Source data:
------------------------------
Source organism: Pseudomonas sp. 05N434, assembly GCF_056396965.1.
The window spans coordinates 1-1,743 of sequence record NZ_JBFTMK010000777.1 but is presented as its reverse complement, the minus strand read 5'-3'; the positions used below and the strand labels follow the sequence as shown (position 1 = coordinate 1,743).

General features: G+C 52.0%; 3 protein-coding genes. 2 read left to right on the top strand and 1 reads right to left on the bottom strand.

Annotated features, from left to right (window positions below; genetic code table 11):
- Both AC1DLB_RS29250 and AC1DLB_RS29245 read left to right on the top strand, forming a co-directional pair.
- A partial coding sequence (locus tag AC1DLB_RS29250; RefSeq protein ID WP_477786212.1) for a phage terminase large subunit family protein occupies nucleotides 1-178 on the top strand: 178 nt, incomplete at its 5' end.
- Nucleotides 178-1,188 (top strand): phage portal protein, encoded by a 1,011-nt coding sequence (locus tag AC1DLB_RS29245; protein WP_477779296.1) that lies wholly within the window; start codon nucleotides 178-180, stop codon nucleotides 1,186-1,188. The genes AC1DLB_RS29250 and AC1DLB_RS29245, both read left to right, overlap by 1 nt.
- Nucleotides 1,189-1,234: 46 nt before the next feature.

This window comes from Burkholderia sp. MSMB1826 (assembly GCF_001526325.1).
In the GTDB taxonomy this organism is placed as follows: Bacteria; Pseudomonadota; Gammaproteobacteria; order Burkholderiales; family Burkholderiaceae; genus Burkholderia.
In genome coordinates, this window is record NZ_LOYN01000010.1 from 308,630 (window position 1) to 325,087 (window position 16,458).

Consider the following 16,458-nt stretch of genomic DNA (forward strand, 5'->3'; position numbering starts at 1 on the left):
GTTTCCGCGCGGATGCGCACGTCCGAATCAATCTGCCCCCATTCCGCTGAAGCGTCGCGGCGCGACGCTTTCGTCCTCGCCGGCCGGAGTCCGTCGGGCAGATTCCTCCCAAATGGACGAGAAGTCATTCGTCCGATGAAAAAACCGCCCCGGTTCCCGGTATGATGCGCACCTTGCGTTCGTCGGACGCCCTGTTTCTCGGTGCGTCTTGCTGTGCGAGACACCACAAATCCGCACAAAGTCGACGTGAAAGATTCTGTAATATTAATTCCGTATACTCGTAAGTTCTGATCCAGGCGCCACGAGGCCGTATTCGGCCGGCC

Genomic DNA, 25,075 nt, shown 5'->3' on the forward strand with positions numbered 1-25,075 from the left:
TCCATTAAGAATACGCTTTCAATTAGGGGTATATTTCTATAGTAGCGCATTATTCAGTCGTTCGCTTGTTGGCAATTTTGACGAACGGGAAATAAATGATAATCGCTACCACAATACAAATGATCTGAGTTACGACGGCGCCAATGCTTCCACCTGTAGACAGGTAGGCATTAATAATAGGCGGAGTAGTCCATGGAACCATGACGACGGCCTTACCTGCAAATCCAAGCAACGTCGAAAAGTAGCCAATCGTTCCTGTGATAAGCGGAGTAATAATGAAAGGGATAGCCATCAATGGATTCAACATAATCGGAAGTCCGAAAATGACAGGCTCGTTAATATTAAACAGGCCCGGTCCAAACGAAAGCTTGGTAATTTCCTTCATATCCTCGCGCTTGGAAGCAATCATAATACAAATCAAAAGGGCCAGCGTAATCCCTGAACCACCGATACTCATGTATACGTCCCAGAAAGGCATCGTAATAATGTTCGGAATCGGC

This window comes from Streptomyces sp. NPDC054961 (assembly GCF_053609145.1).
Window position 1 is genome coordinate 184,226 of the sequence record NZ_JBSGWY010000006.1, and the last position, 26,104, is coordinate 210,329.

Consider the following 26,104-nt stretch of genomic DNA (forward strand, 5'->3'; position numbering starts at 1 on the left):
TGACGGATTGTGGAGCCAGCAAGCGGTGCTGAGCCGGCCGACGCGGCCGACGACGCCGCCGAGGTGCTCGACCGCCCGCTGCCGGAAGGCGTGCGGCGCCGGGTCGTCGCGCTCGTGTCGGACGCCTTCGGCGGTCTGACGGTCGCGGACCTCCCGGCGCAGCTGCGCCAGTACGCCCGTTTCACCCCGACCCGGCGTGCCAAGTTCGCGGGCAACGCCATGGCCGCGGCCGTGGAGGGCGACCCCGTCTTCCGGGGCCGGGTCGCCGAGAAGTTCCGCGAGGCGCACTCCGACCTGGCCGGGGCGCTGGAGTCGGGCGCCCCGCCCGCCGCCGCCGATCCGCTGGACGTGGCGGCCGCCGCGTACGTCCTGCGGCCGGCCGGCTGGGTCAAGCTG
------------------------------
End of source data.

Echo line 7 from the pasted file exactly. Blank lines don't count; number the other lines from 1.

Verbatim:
- Nucleotides 178-1,188 (top strand): phage portal protein, encoded by a 1,011-nt coding sequence (locus tag AC1DLB_RS29245; protein WP_477779296.1) that lies wholly within the window; start codon nucleotides 178-180, stop codon nucleotides 1,186-1,188. The genes AC1DLB_RS29250 and AC1DLB_RS29245, both read left to right, overlap by 1 nt.